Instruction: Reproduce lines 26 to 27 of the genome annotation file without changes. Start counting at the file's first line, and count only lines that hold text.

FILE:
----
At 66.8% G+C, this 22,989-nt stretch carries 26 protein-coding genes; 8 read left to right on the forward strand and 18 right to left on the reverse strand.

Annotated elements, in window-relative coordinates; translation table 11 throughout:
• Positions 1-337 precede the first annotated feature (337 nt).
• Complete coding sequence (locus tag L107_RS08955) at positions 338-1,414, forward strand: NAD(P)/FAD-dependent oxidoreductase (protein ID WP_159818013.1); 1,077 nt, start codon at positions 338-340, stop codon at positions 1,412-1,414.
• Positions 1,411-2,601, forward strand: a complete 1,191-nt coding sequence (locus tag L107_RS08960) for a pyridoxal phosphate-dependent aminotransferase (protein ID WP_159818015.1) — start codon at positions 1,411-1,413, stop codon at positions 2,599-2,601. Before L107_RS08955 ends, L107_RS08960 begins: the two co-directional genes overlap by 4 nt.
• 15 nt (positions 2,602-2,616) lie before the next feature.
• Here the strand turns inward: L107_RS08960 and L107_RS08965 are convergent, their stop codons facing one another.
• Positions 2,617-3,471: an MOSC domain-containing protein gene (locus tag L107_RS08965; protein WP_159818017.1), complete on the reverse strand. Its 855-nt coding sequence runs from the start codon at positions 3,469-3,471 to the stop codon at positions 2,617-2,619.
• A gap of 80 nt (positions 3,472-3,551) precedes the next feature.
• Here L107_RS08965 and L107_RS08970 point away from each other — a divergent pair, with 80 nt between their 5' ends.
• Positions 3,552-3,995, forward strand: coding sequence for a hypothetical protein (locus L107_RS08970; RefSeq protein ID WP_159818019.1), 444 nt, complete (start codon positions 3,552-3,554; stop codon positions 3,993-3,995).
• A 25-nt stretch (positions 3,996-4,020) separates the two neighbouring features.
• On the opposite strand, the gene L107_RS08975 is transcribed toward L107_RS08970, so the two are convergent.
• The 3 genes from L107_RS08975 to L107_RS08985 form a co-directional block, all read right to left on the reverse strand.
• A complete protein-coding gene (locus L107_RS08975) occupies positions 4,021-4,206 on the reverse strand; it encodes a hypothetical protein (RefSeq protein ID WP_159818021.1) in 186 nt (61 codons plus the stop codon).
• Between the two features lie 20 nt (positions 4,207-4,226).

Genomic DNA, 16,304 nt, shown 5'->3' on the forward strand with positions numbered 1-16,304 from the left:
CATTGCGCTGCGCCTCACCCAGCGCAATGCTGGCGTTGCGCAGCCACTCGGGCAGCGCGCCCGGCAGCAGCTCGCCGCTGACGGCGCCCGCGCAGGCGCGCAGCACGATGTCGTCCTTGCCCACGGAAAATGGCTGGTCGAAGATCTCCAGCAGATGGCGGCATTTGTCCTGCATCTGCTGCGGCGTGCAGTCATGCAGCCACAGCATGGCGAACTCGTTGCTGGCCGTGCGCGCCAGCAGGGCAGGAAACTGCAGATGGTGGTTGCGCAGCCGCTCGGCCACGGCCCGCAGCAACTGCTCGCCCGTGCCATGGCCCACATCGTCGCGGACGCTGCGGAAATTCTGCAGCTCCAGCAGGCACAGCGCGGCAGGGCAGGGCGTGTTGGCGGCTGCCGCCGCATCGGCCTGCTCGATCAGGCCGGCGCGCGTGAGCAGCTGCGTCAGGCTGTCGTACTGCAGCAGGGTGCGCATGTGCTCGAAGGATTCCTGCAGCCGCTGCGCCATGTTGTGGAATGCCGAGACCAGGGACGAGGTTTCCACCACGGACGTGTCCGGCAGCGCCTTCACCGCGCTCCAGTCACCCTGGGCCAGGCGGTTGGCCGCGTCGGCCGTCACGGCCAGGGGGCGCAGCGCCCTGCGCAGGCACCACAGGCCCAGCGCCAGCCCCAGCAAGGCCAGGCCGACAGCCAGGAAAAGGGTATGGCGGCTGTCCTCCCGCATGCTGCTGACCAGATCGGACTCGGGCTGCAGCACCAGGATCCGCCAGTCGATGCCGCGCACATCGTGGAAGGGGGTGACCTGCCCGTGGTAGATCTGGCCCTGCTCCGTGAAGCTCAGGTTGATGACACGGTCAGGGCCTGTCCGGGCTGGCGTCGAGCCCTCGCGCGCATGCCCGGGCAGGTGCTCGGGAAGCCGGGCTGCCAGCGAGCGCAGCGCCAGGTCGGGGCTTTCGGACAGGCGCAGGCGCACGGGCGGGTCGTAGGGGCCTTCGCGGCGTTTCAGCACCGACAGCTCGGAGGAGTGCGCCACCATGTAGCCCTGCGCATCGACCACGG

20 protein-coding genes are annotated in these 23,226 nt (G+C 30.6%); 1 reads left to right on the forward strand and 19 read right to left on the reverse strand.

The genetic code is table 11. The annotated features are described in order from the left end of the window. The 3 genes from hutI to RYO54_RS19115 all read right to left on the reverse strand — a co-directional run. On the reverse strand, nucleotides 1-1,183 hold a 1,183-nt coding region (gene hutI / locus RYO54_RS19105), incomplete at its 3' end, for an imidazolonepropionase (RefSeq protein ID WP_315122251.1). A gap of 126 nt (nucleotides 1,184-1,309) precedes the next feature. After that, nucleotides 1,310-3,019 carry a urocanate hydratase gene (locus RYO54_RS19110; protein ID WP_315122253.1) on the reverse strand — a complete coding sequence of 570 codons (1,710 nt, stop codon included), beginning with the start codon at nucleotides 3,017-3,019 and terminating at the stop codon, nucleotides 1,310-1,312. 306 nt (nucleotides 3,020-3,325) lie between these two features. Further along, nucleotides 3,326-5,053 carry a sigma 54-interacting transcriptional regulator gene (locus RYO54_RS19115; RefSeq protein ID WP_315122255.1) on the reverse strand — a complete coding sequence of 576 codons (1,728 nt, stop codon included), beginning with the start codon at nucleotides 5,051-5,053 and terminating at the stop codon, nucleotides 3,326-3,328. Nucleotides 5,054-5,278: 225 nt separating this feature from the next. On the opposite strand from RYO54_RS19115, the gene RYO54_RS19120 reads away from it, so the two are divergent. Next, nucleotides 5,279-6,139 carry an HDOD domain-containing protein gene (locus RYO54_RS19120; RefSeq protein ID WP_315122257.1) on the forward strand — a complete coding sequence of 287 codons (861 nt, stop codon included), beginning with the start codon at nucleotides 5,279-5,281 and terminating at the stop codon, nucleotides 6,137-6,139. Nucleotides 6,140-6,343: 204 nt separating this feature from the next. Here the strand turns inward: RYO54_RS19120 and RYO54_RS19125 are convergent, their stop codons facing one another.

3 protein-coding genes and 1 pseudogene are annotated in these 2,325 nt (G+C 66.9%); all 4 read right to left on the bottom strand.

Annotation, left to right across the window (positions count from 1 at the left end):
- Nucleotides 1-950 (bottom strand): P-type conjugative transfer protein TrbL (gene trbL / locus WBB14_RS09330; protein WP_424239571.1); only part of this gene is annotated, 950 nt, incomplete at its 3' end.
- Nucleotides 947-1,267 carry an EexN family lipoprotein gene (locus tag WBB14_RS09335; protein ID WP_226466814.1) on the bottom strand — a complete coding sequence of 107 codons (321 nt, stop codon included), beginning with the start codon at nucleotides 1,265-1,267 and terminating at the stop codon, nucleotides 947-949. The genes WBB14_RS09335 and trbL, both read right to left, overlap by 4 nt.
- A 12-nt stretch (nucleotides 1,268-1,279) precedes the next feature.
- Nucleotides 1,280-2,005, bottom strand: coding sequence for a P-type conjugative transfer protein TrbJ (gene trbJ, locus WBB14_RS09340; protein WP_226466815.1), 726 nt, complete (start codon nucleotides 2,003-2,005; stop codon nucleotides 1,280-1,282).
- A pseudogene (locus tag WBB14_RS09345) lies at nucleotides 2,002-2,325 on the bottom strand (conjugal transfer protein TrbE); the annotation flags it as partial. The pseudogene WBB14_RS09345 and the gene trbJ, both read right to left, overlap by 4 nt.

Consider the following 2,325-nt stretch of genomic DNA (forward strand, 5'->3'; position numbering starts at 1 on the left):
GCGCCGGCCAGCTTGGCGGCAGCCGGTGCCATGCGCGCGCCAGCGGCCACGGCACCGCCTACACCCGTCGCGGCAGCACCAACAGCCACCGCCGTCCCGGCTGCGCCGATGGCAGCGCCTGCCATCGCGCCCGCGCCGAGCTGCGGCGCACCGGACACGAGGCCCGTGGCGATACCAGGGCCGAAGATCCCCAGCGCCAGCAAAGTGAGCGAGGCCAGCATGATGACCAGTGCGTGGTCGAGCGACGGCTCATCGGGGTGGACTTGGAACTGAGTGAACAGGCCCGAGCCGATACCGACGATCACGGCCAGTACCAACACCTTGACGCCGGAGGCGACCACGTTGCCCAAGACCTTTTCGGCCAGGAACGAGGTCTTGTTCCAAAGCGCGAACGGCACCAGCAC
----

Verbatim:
- Nucleotides 1,280-2,005, bottom strand: coding sequence for a P-type conjugative transfer protein TrbJ (gene trbJ, locus WBB14_RS09340; protein WP_226466815.1), 726 nt, complete (start codon nucleotides 2,003-2,005; stop codon nucleotides 1,280-1,282).
- A pseudogene (locus tag WBB14_RS09345) lies at nucleotides 2,002-2,325 on the bottom strand (conjugal transfer protein TrbE); the annotation flags it as partial. The pseudogene WBB14_RS09345 and the gene trbJ, both read right to left, overlap by 4 nt.